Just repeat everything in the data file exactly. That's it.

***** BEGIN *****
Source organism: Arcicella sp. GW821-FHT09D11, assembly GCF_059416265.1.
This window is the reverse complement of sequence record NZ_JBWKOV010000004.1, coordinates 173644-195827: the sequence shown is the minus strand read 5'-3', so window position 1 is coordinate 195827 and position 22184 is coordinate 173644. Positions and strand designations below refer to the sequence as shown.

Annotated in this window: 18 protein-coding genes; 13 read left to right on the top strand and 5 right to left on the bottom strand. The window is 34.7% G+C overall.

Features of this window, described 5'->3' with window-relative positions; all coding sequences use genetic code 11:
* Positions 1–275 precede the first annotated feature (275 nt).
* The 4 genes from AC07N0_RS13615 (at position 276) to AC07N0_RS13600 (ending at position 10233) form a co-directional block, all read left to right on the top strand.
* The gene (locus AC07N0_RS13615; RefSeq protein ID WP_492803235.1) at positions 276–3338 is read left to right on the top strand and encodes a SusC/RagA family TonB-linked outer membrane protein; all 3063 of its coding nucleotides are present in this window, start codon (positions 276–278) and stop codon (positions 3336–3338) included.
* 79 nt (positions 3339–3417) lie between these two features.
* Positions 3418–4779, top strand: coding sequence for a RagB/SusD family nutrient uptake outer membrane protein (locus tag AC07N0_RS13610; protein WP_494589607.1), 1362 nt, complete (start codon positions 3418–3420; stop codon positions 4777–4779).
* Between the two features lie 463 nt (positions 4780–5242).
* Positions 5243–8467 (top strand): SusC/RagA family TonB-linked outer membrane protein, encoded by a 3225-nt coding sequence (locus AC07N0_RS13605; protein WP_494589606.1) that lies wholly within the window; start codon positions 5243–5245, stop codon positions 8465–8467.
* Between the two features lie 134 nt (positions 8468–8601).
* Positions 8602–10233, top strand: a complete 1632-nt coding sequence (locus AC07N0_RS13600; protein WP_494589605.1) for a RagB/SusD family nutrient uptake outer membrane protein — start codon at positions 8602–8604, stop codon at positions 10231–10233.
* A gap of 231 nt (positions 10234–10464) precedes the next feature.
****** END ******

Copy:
Source organism: Arcicella sp. GW821-FHT09D11, assembly GCF_059416265.1.
This window is the reverse complement of sequence record NZ_JBWKOV010000004.1, coordinates 173644-195827: the sequence shown is the minus strand read 5'-3', so window position 1 is coordinate 195827 and position 22184 is coordinate 173644. Positions and strand designations below refer to the sequence as shown.

Annotated in this window: 18 protein-coding genes; 13 read left to right on the top strand and 5 right to left on the bottom strand. The window is 34.7% G+C overall.

Features of this window, described 5'->3' with window-relative positions; all coding sequences use genetic code 11:
* Positions 1–275 precede the first annotated feature (275 nt).
* The 4 genes from AC07N0_RS13615 (at position 276) to AC07N0_RS13600 (ending at position 10233) form a co-directional block, all read left to right on the top strand.
* The gene (locus AC07N0_RS13615; RefSeq protein ID WP_492803235.1) at positions 276–3338 is read left to right on the top strand and encodes a SusC/RagA family TonB-linked outer membrane protein; all 3063 of its coding nucleotides are present in this window, start codon (positions 276–278) and stop codon (positions 3336–3338) included.
* 79 nt (positions 3339–3417) lie between these two features.
* Positions 3418–4779, top strand: coding sequence for a RagB/SusD family nutrient uptake outer membrane protein (locus tag AC07N0_RS13610; protein WP_494589607.1), 1362 nt, complete (start codon positions 3418–3420; stop codon positions 4777–4779).
* Between the two features lie 463 nt (positions 4780–5242).
* Positions 5243–8467 (top strand): SusC/RagA family TonB-linked outer membrane protein, encoded by a 3225-nt coding sequence (locus AC07N0_RS13605; protein WP_494589606.1) that lies wholly within the window; start codon positions 5243–5245, stop codon positions 8465–8467.
* Between the two features lie 134 nt (positions 8468–8601).
* Positions 8602–10233, top strand: a complete 1632-nt coding sequence (locus AC07N0_RS13600; protein WP_494589605.1) for a RagB/SusD family nutrient uptake outer membrane protein — start codon at positions 8602–8604, stop codon at positions 10231–10233.
* A gap of 231 nt (positions 10234–10464) precedes the next feature.